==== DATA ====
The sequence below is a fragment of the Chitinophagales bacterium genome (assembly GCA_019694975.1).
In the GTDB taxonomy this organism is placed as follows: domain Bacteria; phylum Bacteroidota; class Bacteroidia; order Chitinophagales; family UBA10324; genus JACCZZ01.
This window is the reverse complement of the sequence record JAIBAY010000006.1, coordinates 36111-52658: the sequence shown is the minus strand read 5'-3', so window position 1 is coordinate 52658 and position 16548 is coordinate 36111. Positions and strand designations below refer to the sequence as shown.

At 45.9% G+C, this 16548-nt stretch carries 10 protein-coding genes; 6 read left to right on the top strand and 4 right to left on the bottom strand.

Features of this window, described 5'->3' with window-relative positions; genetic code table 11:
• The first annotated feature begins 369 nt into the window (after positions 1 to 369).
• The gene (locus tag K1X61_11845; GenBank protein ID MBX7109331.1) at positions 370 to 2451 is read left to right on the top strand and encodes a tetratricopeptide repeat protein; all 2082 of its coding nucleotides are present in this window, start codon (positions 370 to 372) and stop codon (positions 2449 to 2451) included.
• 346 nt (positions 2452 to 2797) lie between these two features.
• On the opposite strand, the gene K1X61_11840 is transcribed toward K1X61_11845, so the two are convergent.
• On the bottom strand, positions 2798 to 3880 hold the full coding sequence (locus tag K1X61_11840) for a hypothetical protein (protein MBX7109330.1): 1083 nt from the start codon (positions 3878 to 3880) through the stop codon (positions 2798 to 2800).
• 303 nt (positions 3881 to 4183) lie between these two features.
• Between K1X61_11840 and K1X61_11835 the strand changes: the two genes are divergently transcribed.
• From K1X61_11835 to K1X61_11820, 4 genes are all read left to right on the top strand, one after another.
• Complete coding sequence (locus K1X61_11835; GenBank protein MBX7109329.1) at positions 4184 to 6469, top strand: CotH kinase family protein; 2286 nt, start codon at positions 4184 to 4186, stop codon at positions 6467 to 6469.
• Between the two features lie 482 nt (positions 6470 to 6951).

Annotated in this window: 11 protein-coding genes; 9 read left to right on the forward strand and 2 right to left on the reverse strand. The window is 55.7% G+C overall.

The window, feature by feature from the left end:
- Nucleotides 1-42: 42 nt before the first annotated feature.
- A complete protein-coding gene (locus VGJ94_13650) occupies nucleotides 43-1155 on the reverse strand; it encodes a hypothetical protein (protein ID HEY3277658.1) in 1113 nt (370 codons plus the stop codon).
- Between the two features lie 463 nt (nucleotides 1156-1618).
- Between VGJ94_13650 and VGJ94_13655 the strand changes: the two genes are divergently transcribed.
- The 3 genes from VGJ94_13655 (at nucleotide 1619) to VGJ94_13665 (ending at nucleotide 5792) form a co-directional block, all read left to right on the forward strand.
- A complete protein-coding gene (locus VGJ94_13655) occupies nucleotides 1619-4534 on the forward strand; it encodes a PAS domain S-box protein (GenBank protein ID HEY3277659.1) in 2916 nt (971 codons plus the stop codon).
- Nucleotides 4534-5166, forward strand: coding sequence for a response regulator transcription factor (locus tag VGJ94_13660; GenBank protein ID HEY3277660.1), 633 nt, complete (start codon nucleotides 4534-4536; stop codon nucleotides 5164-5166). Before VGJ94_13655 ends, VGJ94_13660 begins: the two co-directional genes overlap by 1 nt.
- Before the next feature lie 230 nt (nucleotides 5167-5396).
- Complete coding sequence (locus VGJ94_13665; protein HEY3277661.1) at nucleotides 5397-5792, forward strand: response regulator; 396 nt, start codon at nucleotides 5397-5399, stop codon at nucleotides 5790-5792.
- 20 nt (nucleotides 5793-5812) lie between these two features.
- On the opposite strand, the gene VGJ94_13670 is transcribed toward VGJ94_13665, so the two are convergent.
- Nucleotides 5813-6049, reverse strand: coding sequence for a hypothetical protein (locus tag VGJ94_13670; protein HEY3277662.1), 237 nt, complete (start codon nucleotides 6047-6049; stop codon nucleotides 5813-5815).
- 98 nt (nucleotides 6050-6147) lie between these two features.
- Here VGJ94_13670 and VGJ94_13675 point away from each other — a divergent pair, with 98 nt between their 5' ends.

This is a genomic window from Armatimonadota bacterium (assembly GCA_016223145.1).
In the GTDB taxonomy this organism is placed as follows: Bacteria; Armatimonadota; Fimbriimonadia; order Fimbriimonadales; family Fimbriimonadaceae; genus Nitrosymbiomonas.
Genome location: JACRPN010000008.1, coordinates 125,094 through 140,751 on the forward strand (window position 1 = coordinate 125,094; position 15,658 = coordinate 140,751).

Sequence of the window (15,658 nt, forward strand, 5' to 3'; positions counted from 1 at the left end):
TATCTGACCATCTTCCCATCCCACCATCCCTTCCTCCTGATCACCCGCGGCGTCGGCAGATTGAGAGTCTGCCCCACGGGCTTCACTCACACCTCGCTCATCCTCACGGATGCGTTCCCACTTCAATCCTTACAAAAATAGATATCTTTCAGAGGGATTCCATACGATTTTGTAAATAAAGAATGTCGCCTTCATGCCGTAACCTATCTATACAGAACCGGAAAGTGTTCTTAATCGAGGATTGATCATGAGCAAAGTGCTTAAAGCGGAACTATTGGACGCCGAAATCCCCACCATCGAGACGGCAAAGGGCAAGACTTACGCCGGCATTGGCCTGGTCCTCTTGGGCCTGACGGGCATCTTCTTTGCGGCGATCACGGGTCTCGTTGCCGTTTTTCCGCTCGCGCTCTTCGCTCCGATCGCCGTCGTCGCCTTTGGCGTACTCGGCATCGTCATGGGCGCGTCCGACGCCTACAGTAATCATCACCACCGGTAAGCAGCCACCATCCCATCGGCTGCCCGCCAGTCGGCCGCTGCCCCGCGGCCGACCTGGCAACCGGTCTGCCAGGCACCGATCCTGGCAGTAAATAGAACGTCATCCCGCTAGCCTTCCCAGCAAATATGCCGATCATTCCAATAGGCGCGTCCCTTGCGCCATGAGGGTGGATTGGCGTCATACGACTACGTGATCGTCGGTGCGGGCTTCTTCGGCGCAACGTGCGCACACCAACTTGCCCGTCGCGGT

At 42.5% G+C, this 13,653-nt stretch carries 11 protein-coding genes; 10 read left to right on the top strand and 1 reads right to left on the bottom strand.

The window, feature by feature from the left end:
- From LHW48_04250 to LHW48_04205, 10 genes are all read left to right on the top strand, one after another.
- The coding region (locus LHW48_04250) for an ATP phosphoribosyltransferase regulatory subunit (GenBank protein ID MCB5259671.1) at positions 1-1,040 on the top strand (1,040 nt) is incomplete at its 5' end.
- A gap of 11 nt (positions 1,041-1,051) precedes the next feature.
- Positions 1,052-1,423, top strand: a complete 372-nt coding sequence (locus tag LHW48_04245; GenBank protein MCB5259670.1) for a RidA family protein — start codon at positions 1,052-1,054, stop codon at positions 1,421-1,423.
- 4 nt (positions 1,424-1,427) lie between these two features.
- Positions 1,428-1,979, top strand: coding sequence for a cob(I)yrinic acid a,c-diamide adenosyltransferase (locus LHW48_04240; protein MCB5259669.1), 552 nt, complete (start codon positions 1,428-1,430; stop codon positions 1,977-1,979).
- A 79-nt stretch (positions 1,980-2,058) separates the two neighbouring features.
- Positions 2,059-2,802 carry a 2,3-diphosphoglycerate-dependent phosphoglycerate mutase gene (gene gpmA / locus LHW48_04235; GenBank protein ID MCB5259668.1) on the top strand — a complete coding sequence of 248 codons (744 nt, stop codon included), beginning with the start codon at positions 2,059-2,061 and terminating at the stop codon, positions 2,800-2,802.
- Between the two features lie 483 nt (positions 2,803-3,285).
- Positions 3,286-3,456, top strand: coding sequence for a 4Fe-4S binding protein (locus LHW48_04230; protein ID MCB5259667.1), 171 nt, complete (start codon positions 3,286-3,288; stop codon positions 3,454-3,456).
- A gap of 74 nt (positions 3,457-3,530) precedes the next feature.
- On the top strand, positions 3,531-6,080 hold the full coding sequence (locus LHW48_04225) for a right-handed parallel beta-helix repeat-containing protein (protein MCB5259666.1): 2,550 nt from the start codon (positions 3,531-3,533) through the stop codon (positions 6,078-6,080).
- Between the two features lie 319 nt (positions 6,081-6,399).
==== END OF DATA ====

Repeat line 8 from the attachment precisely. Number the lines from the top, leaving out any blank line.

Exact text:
• 346 nt (positions 2452 to 2797) lie between these two features.